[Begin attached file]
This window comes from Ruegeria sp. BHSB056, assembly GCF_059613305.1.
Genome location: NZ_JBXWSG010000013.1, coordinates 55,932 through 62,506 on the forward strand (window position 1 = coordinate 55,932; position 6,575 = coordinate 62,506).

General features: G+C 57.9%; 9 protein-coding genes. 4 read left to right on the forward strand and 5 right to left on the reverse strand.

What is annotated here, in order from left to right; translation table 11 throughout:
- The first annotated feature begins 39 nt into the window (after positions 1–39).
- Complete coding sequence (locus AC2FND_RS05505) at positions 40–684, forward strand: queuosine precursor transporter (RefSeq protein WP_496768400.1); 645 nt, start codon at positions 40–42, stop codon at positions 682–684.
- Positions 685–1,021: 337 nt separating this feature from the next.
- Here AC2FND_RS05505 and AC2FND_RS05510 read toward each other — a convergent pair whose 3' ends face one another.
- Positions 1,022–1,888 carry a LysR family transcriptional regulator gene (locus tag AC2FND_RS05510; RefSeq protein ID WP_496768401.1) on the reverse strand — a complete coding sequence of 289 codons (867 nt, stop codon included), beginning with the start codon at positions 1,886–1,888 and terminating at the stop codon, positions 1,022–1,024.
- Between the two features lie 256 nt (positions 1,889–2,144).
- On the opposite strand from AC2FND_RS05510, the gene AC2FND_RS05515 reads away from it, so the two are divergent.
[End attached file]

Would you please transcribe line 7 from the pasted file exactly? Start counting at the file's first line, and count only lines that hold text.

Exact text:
- Positions 685–1,021: 337 nt separating this feature from the next.